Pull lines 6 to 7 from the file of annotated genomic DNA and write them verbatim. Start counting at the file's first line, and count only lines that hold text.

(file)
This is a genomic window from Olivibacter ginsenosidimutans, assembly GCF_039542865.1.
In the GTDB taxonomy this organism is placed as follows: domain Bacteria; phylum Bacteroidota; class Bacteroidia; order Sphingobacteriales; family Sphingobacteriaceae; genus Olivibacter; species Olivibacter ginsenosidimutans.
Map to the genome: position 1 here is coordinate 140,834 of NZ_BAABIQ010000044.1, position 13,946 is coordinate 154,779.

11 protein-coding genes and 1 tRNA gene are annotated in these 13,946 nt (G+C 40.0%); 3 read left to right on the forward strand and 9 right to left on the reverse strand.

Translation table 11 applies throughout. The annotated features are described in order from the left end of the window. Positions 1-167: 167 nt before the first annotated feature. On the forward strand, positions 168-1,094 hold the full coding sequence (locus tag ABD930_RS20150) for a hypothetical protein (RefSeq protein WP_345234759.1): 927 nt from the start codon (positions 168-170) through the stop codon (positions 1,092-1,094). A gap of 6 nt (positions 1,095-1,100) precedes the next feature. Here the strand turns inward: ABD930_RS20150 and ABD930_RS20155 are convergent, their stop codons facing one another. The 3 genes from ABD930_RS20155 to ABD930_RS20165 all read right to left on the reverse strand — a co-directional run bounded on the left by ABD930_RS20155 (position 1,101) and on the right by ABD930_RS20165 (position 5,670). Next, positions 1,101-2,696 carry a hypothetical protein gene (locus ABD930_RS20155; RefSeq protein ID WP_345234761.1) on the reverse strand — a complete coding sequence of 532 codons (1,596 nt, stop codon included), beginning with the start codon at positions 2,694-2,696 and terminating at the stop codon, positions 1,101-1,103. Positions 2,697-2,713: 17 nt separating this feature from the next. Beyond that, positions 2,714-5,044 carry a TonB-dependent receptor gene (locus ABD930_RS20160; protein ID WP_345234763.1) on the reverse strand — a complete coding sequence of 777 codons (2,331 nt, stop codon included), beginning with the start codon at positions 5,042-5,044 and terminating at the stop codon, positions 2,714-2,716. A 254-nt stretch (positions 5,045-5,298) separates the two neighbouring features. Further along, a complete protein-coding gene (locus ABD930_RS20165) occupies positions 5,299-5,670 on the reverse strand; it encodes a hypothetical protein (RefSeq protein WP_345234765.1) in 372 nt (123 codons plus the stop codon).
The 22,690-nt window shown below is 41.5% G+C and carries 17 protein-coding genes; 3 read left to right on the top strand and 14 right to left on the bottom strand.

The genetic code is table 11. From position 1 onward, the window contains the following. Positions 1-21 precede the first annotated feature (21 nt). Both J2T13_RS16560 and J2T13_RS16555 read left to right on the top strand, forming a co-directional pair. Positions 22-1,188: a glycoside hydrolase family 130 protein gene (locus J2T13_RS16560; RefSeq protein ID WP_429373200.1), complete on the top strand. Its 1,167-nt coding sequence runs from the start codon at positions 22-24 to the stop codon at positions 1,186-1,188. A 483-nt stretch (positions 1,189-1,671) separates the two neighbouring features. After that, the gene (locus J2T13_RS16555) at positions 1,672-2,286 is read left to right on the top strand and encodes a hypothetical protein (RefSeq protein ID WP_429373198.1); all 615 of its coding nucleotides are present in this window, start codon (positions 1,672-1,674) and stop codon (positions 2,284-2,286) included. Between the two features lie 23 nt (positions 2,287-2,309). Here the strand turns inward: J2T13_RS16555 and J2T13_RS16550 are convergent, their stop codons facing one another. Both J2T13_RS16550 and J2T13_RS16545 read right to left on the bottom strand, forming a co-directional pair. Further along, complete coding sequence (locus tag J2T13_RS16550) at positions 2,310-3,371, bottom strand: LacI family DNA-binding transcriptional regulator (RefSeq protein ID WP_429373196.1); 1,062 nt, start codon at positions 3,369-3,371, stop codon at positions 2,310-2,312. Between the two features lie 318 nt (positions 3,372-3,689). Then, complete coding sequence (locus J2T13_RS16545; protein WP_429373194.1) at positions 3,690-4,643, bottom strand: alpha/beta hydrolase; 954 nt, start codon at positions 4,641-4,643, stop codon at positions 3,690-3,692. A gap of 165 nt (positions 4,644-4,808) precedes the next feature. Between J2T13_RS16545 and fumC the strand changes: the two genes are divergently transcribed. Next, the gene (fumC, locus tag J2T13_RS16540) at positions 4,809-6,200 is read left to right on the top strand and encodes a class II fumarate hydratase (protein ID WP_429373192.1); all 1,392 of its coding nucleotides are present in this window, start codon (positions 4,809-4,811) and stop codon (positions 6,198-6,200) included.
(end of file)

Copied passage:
The 22,690-nt window shown below is 41.5% G+C and carries 17 protein-coding genes; 3 read left to right on the top strand and 14 right to left on the bottom strand.

The genetic code is table 11. From position 1 onward, the window contains the following. Positions 1-21 precede the first annotated feature (21 nt). Both J2T13_RS16560 and J2T13_RS16555 read left to right on the top strand, forming a co-directional pair. Positions 22-1,188: a glycoside hydrolase family 130 protein gene (locus J2T13_RS16560; RefSeq protein ID WP_429373200.1), complete on the top strand. Its 1,167-nt coding sequence runs from the start codon at positions 22-24 to the stop codon at positions 1,186-1,188. A 483-nt stretch (positions 1,189-1,671) separates the two neighbouring features. After that, the gene (locus J2T13_RS16555) at positions 1,672-2,286 is read left to right on the top strand and encodes a hypothetical protein (RefSeq protein ID WP_429373198.1); all 615 of its coding nucleotides are present in this window, start codon (positions 1,672-1,674) and stop codon (positions 2,284-2,286) included. Between the two features lie 23 nt (positions 2,287-2,309). Here the strand turns inward: J2T13_RS16555 and J2T13_RS16550 are convergent, their stop codons facing one another. Both J2T13_RS16550 and J2T13_RS16545 read right to left on the bottom strand, forming a co-directional pair. Further along, complete coding sequence (locus tag J2T13_RS16550) at positions 2,310-3,371, bottom strand: LacI family DNA-binding transcriptional regulator (RefSeq protein ID WP_429373196.1); 1,062 nt, start codon at positions 3,369-3,371, stop codon at positions 2,310-2,312. Between the two features lie 318 nt (positions 3,372-3,689). Then, complete coding sequence (locus J2T13_RS16545; protein WP_429373194.1) at positions 3,690-4,643, bottom strand: alpha/beta hydrolase; 954 nt, start codon at positions 4,641-4,643, stop codon at positions 3,690-3,692. A gap of 165 nt (positions 4,644-4,808) precedes the next feature. Between J2T13_RS16545 and fumC the strand changes: the two genes are divergently transcribed. Next, the gene (fumC, locus tag J2T13_RS16540) at positions 4,809-6,200 is read left to right on the top strand and encodes a class II fumarate hydratase (protein ID WP_429373192.1); all 1,392 of its coding nucleotides are present in this window, start codon (positions 4,809-4,811) and stop codon (positions 6,198-6,200) included.